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FDA Approves The Installation Of "Stomach Taps"

Stomach tap
The tap is effectively a feeding tube, but in reverse. via YouTube

Being morbidly obese is incredibly damaging to your health. For some people though, dieting and exercise are simply not enough. For these people, they may need to go under the knife to either receive bariatric surgery or, as the FDA have just granted approval, they could instead have a “stomach tap” installed. This latest extreme intervention may, however, make you feel a little sick to the bottom of your stomach.

The device works, in effect, as a reverse feeding tube. Instead of pumping food into the stomach of patients who are unable to eat, the device drains the already chewed and partially digested food from those who eat too much. The tube in the stomach is inserted in such a way that those who have it installed are only able to withdraw up to a third of the stomach's contents, which can be enough to lead to weight loss in morbidly obese people.


Already available in some European countries, the US Food and Drug Administration have just given the go-head for people to have the AspireAssist Aspiration Therapy System surgically implanted into their bodies. The tube goes from the stomach, through the abdominal wall, and to a valve on the outside of the body that is normally kept closed. After a meal, the patient can then attach another tube to the valve, turn it on, and drain out up to a third of the stomach's contents into the toilet.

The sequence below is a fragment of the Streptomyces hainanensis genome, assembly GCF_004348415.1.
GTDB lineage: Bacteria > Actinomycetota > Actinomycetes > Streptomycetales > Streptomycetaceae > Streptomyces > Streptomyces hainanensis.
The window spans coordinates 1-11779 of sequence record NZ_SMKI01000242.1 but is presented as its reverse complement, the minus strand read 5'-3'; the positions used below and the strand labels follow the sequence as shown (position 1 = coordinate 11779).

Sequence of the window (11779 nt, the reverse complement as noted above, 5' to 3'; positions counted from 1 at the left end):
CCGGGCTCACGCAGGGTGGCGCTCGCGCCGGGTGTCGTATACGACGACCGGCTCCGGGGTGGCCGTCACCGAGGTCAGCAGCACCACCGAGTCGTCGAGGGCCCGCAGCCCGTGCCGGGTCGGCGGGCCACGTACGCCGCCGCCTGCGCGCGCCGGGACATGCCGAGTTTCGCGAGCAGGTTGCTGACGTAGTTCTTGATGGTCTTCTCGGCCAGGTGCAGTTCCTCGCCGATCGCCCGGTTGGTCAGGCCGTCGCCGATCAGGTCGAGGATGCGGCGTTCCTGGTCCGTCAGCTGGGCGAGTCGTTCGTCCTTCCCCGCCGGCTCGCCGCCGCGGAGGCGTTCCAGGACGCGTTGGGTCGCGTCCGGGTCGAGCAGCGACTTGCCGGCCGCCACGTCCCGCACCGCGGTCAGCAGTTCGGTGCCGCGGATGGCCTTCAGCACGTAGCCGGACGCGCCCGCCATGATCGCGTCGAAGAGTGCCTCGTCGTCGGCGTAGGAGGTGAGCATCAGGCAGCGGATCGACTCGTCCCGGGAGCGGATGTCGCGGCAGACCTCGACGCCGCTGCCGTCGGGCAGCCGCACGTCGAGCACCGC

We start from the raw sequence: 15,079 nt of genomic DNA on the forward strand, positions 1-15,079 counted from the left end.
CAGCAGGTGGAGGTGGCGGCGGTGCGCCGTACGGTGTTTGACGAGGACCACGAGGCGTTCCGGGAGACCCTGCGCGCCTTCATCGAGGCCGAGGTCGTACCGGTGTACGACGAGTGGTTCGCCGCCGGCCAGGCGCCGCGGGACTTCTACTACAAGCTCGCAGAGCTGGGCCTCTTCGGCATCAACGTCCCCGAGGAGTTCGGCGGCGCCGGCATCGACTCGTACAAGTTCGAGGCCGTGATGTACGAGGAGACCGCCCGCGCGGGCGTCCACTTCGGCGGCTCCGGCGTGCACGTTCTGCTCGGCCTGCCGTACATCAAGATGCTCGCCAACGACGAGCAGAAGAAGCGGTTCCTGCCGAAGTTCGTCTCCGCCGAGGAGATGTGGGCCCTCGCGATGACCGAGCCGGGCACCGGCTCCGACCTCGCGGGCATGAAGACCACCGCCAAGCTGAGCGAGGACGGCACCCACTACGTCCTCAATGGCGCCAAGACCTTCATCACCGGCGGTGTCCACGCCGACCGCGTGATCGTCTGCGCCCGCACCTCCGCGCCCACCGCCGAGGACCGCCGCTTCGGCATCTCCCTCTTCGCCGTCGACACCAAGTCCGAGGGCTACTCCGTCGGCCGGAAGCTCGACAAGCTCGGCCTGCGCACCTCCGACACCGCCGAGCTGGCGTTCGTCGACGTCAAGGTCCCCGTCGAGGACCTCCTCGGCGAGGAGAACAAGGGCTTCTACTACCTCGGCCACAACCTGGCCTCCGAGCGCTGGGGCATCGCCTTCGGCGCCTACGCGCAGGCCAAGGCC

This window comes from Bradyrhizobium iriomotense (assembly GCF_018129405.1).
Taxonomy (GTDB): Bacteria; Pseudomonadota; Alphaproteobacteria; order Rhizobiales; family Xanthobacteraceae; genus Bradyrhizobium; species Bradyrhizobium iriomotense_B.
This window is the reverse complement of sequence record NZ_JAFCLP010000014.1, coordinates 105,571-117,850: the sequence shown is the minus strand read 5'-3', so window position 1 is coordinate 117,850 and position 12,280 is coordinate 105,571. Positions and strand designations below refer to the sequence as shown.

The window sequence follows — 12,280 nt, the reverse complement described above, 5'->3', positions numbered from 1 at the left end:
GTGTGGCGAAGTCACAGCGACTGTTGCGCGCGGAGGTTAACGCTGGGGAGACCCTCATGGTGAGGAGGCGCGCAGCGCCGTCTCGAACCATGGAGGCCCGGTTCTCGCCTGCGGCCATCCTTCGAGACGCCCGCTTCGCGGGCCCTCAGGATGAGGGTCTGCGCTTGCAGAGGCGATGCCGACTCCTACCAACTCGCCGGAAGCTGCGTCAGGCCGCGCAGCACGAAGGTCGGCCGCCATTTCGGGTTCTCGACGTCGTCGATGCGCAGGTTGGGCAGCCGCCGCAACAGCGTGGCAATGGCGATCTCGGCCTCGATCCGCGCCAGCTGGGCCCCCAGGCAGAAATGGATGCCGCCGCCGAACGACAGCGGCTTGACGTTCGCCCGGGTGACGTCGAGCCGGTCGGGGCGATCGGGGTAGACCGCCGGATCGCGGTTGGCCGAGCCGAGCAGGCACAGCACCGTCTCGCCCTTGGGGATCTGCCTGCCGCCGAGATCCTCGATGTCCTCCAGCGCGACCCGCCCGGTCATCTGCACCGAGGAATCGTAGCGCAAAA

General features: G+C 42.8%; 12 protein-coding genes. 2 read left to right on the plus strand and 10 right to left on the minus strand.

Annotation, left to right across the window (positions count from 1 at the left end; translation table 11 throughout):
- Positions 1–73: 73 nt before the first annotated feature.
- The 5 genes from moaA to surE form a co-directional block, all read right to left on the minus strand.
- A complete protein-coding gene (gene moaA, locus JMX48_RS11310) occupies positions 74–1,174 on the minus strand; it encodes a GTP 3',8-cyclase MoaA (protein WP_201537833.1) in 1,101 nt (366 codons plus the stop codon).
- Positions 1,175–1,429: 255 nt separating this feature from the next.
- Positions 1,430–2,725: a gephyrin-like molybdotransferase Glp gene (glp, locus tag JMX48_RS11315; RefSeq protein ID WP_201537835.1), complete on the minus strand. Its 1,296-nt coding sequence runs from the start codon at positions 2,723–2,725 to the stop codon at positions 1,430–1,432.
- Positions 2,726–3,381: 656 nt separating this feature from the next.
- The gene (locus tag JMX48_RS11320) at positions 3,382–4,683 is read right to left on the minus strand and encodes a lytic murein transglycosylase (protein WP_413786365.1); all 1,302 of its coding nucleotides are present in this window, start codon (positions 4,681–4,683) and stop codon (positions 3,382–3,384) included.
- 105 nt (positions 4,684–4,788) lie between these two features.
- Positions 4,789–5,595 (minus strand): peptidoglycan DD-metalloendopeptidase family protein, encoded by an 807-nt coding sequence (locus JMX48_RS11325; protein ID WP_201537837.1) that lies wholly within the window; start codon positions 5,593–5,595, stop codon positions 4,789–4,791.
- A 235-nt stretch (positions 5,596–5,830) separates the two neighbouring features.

The FDA have said that only people between the ages of 22 and older, obese with a body mass index of between 35 and 55, and who have tried and failed to lose weight and keep it off using non-surgical means will be allowed to have the device installed. The valve means that the device can only drain the partially digested food from the stomach three times a day, and it can only be in place for up to six weeks, when the device is designed to stop working and needs to be replaced.

The manufacturers, Aspire Bariatrics, claim that it is an effective way for users to lose weight, with a trial of 171 people showing that those who used the device in tandem with counseling lost 14 percent of their body weight over one year, while those who just had counseling only lost 5 percent. They do warn, however, that users need to chew their food more thoroughly and slowly, in order to avoid blocking the tube.

Needless to say, there has been some criticism. The main one is that the device simply treats the symptoms, and not the cause, doing little to stop the overeating that is leading to the obesity in the first place.


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